First, take the The Odd Couple. Then, have a Norwegian author, Ingvar Ambjornsen, adapt it for the whimsical climate of Oslo. Specify that, although it begins in a madhouse, neither of your characters--persnickety momma's boy Elling and excitable, explicative-prone, orangutan-like Kjell Bjarne--are actually ill, just a little off. Now, have a playwright, Simon Bent, put it back into English (and on the stage, based on a film adaptation by Axel Hellstenius and Petter Naess), and then import the whole thing to Broadway with some eye-catching stars: Denis O'Hare and Brendan Fraser.
The result, Elling, manages to be both highly compressed and all over the place, a rather mundane play with a few extraordinary characters, a show with a lack of dramatic tension, but a ton of individually pleasant scenes. The casting is spot-on, and yet also uninspired: Jennifer Coolidge plays a ditsy sexpot, Jeremy Shamos channels a frustrated social worker, and Richard Easton portrays an eccentric poet. In other words, there's no reason for Elling to be a play (it longs to be a sitcom), but then again, it's already here, all innocuous and tender-hearted, so why not, after exhausting all other options, see it? There are plenty of dogs that don't want to learn new tricks.
In any case, should you find yourself at the Ethel Barrymore Theatre, you need only remember this bold declaration of Elling's--"Logic is the enemy of reason"--for the play has neither. Elling hides in closets, refuses to go outside or answer the phone, and has conversations with his dead mother . . . and then he doesn't. Kjell Bjarne considers himself to be dressed if he's wearing boxers and a T-shirt and has no idea how to converse with women (even casually talking about them makes him hard), except that when he meets his drunk, pregnant upstairs neighbor, Reidun (Coolidge), all of those issues go away. Elling simply follows two odd friends on their very ordinary adventures, and that's it. Hearing excerpts from bad poets doesn't help us to better understand Elling's transformation into the underground artist known as the "Sauerkraut Poet," but it's funny enough on its own.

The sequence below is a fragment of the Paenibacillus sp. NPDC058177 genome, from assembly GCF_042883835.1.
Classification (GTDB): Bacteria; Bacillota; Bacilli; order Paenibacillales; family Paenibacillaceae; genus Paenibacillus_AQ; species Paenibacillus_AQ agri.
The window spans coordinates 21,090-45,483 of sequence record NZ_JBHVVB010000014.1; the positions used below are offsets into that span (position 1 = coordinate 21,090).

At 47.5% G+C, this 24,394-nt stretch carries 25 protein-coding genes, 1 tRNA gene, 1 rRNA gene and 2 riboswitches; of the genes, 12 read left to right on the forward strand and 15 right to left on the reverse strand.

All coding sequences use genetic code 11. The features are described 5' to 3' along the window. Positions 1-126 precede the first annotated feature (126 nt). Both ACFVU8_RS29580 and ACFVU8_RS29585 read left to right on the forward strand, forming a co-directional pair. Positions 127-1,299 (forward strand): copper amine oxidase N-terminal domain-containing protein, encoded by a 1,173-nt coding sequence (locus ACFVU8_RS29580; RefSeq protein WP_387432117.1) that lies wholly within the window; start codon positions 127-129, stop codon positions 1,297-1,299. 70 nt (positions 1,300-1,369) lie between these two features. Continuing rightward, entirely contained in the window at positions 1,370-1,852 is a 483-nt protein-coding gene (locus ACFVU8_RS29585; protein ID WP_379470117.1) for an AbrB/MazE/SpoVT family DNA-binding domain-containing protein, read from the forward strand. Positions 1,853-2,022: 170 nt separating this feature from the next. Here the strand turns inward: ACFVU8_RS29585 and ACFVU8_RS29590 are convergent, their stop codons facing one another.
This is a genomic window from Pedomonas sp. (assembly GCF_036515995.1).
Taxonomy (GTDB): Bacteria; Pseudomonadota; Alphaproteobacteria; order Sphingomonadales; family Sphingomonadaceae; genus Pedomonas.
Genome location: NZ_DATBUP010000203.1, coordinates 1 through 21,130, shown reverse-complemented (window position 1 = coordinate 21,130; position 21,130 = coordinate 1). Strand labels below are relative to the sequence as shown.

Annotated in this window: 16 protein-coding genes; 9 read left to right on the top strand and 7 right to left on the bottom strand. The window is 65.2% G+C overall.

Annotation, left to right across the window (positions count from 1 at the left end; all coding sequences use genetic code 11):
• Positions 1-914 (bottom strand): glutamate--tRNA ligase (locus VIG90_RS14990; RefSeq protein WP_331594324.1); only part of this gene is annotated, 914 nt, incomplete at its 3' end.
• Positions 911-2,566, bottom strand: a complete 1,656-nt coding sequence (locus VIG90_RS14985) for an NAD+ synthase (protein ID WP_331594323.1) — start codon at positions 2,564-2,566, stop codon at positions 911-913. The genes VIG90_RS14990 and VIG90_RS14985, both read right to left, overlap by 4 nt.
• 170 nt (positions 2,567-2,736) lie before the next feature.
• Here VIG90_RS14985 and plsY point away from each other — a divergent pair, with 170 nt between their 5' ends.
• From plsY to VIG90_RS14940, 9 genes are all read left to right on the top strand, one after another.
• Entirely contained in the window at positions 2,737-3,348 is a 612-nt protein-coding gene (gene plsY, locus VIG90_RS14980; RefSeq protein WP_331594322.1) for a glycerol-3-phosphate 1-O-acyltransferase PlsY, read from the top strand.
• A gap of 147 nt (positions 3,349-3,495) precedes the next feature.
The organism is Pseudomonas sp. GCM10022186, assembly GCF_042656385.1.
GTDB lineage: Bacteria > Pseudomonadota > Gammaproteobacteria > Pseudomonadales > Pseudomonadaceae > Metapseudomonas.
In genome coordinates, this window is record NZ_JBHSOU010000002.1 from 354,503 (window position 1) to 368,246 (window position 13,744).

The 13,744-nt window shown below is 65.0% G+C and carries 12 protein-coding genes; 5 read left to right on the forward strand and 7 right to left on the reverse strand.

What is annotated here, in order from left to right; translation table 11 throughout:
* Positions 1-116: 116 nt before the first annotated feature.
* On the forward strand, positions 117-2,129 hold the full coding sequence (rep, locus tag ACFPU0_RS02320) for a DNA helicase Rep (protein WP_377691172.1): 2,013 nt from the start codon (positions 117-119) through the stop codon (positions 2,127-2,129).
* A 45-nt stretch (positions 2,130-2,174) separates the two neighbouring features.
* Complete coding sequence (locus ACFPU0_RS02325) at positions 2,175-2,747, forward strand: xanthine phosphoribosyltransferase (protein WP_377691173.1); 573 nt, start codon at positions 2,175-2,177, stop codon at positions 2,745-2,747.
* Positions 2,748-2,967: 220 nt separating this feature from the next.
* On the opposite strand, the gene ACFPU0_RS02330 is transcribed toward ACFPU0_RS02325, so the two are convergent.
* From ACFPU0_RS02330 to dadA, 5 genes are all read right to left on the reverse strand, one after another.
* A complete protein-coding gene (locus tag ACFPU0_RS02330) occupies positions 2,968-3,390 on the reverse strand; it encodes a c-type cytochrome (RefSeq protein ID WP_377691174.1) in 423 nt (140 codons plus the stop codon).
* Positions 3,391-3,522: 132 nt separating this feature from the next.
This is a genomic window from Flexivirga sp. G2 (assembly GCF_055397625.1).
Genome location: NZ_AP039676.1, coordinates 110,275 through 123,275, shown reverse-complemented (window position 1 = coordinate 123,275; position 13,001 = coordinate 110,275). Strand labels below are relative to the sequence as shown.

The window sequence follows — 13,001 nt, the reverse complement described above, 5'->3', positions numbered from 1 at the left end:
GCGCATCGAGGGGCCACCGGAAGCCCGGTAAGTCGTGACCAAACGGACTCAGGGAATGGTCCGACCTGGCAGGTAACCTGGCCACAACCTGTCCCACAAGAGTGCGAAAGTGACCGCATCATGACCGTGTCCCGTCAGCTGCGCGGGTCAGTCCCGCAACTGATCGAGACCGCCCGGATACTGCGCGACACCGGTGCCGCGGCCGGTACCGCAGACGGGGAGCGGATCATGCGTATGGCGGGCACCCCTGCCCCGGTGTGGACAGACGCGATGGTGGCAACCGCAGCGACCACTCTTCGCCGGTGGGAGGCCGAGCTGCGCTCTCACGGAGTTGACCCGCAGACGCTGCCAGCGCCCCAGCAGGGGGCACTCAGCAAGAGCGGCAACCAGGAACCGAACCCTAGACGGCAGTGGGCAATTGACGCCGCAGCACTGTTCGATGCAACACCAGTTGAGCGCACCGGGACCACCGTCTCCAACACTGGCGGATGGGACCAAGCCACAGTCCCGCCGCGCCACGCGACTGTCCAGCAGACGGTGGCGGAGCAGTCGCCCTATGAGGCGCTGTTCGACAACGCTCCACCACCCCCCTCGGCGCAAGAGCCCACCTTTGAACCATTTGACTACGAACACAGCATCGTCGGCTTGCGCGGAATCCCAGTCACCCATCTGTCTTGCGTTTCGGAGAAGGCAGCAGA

That's the rub, however: Elling is merely "funny enough." That may be enough for Fraser, who is only asked to scale up his hormones and outrage, but O'Hare seems wasted in his role. To clarify: he's terrific, nailing every line, every movement--in fact, elevating what are otherwise some rather bland lines--but it's like watching Roger Federer play tennis against a neonate. Thankfully, he's at least guided by a talented director: Hughes slows the second act down, adding some much needed silence and reflection; this keeps the genuinely sweet moments between Elling and Kjell Bjarne--thoughtfully unexpected Christmas presents, shared underwear--from turning into cloying ones.
At the end, Elling gropes for some sort of conclusion, and ultimately comes up with this: normal is as normal does. That seems fitting for the show, which is simply what it is: simple.